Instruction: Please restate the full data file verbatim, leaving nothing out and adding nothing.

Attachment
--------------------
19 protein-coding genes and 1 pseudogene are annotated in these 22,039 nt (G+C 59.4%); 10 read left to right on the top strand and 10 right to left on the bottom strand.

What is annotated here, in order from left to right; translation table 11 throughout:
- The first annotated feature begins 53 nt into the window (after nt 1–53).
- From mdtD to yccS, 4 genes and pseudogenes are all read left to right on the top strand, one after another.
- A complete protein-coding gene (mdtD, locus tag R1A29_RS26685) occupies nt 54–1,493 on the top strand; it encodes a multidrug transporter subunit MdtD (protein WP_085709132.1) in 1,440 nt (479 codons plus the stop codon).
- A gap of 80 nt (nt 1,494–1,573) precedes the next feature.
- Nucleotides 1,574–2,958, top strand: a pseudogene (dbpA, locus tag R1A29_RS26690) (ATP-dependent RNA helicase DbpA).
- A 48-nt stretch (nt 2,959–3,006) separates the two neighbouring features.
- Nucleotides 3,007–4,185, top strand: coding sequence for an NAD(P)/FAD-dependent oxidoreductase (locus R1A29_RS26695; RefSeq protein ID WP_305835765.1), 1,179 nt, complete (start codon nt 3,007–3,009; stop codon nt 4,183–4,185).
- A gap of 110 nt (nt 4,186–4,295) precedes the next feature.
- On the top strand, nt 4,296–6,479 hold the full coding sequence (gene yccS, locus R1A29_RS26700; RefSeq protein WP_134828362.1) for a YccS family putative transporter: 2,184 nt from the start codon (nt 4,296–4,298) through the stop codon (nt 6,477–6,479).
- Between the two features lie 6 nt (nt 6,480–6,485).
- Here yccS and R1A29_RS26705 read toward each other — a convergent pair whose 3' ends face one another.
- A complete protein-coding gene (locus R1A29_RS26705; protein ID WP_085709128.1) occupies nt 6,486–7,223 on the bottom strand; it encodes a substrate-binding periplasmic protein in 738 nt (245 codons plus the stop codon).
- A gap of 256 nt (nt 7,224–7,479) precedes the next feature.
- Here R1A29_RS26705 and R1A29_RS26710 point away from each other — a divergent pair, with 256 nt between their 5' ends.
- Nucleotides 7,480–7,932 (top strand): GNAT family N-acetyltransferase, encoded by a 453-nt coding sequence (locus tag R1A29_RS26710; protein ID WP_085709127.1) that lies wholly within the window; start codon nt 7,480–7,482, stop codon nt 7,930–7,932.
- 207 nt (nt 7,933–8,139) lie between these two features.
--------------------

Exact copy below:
19 protein-coding genes and 1 pseudogene are annotated in these 22,039 nt (G+C 59.4%); 10 read left to right on the top strand and 10 right to left on the bottom strand.

What is annotated here, in order from left to right; translation table 11 throughout:
- The first annotated feature begins 53 nt into the window (after nt 1–53).
- From mdtD to yccS, 4 genes and pseudogenes are all read left to right on the top strand, one after another.
- A complete protein-coding gene (mdtD, locus tag R1A29_RS26685) occupies nt 54–1,493 on the top strand; it encodes a multidrug transporter subunit MdtD (protein WP_085709132.1) in 1,440 nt (479 codons plus the stop codon).
- A gap of 80 nt (nt 1,494–1,573) precedes the next feature.
- Nucleotides 1,574–2,958, top strand: a pseudogene (dbpA, locus tag R1A29_RS26690) (ATP-dependent RNA helicase DbpA).
- A 48-nt stretch (nt 2,959–3,006) separates the two neighbouring features.
- Nucleotides 3,007–4,185, top strand: coding sequence for an NAD(P)/FAD-dependent oxidoreductase (locus R1A29_RS26695; RefSeq protein ID WP_305835765.1), 1,179 nt, complete (start codon nt 3,007–3,009; stop codon nt 4,183–4,185).
- A gap of 110 nt (nt 4,186–4,295) precedes the next feature.
- On the top strand, nt 4,296–6,479 hold the full coding sequence (gene yccS, locus R1A29_RS26700; RefSeq protein WP_134828362.1) for a YccS family putative transporter: 2,184 nt from the start codon (nt 4,296–4,298) through the stop codon (nt 6,477–6,479).
- Between the two features lie 6 nt (nt 6,480–6,485).
- Here yccS and R1A29_RS26705 read toward each other — a convergent pair whose 3' ends face one another.
- A complete protein-coding gene (locus R1A29_RS26705; protein ID WP_085709128.1) occupies nt 6,486–7,223 on the bottom strand; it encodes a substrate-binding periplasmic protein in 738 nt (245 codons plus the stop codon).
- A gap of 256 nt (nt 7,224–7,479) precedes the next feature.
- Here R1A29_RS26705 and R1A29_RS26710 point away from each other — a divergent pair, with 256 nt between their 5' ends.
- Nucleotides 7,480–7,932 (top strand): GNAT family N-acetyltransferase, encoded by a 453-nt coding sequence (locus tag R1A29_RS26710; protein ID WP_085709127.1) that lies wholly within the window; start codon nt 7,480–7,482, stop codon nt 7,930–7,932.
- 207 nt (nt 7,933–8,139) lie between these two features.